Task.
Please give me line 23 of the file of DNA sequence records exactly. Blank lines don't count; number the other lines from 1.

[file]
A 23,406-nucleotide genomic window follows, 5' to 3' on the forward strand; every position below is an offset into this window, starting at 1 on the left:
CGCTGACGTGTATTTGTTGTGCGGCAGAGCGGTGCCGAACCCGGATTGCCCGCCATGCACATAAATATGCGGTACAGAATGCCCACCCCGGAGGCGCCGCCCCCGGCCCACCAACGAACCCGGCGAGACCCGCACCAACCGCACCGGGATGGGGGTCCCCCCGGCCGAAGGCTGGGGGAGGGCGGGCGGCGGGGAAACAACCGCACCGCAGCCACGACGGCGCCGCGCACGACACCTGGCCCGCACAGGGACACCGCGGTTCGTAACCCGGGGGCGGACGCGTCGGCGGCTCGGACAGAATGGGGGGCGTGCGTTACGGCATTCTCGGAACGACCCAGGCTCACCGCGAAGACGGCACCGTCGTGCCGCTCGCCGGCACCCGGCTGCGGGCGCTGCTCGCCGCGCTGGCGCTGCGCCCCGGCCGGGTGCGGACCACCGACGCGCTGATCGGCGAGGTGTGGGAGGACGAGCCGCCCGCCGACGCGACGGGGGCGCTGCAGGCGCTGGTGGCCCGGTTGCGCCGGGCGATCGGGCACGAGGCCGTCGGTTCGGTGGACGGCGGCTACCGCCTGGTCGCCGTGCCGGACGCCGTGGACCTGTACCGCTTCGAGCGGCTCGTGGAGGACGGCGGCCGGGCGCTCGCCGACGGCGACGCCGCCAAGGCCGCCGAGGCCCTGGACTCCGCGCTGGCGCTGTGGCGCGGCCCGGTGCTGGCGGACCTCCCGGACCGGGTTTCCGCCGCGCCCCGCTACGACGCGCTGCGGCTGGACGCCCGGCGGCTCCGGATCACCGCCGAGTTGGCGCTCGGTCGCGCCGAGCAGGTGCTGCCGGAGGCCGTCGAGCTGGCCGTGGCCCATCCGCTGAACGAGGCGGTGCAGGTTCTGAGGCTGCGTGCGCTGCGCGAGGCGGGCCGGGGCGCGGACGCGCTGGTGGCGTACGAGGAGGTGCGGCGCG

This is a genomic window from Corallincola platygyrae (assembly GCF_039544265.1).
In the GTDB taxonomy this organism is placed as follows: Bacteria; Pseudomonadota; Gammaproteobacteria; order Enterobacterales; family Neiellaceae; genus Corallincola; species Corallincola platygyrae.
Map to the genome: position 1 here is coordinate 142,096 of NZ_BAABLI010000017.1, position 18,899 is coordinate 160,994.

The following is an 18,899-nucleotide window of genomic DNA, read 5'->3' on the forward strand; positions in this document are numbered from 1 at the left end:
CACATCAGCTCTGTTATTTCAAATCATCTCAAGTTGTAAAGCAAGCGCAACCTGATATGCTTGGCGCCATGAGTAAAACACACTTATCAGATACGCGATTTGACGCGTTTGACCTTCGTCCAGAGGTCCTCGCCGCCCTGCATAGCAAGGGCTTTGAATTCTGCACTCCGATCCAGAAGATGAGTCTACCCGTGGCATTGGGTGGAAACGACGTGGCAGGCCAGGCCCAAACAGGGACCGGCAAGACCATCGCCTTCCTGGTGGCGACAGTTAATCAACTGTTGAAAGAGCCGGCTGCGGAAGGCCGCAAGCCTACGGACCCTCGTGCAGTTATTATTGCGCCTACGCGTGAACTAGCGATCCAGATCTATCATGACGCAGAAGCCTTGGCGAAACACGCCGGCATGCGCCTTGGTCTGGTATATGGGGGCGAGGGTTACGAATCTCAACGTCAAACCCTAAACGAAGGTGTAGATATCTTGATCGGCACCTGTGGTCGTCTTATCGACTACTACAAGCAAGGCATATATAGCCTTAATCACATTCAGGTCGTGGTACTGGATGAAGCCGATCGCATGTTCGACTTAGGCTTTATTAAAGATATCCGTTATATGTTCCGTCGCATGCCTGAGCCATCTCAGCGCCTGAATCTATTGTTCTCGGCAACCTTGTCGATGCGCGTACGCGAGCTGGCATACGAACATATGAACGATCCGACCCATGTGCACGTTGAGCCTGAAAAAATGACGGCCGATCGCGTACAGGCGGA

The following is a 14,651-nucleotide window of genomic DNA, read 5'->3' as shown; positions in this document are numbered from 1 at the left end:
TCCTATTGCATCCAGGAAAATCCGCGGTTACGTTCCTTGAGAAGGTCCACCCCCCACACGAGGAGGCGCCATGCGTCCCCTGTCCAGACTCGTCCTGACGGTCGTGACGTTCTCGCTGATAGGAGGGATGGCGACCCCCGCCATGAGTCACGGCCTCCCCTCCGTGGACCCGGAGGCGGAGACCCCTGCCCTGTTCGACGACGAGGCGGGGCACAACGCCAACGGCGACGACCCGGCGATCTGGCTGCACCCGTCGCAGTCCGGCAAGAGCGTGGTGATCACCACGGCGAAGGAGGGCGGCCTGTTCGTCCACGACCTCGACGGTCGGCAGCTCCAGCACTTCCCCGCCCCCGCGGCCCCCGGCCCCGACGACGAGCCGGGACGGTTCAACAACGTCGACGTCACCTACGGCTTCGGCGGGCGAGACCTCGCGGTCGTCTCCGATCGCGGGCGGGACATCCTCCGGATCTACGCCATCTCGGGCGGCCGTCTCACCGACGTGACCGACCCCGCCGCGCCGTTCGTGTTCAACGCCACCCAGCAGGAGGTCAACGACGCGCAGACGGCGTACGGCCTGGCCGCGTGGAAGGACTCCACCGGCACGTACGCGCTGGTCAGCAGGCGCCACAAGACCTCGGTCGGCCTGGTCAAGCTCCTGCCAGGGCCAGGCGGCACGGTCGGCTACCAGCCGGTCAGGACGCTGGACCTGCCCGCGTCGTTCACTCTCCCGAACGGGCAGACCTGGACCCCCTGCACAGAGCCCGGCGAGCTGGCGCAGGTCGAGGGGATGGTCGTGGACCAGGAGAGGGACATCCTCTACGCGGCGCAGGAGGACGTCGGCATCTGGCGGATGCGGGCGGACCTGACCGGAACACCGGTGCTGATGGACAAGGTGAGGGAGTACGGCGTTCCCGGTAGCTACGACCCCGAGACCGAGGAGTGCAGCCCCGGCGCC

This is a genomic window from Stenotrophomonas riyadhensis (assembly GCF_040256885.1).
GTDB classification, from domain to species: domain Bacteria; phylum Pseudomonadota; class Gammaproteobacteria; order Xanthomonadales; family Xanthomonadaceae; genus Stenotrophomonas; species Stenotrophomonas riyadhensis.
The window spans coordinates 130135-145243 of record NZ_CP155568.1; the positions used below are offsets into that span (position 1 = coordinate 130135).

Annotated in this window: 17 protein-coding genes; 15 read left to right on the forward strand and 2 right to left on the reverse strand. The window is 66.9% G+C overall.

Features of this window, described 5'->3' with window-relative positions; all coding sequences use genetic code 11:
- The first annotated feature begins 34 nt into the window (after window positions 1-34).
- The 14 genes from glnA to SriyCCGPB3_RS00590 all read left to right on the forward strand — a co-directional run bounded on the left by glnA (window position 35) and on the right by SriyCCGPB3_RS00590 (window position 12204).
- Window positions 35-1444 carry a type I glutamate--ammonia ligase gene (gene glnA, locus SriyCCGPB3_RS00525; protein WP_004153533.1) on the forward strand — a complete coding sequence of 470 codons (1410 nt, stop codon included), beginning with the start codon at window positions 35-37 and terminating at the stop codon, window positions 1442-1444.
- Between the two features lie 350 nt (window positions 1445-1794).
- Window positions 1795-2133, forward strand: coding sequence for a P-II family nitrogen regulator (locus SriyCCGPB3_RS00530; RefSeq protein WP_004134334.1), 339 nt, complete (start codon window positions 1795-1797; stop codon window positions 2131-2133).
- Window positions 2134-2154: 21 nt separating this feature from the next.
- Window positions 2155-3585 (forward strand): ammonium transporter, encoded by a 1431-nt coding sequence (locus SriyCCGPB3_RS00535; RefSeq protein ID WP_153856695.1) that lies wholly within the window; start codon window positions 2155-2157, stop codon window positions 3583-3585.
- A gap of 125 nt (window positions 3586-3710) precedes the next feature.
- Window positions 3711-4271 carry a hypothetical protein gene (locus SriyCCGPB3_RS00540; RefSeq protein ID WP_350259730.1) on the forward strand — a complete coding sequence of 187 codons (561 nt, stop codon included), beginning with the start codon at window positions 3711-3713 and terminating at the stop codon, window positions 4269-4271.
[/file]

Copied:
- Window positions 3711-4271 carry a hypothetical protein gene (locus SriyCCGPB3_RS00540; RefSeq protein ID WP_350259730.1) on the forward strand — a complete coding sequence of 187 codons (561 nt, stop codon included), beginning with the start codon at window positions 3711-3713 and terminating at the stop codon, window positions 4269-4271.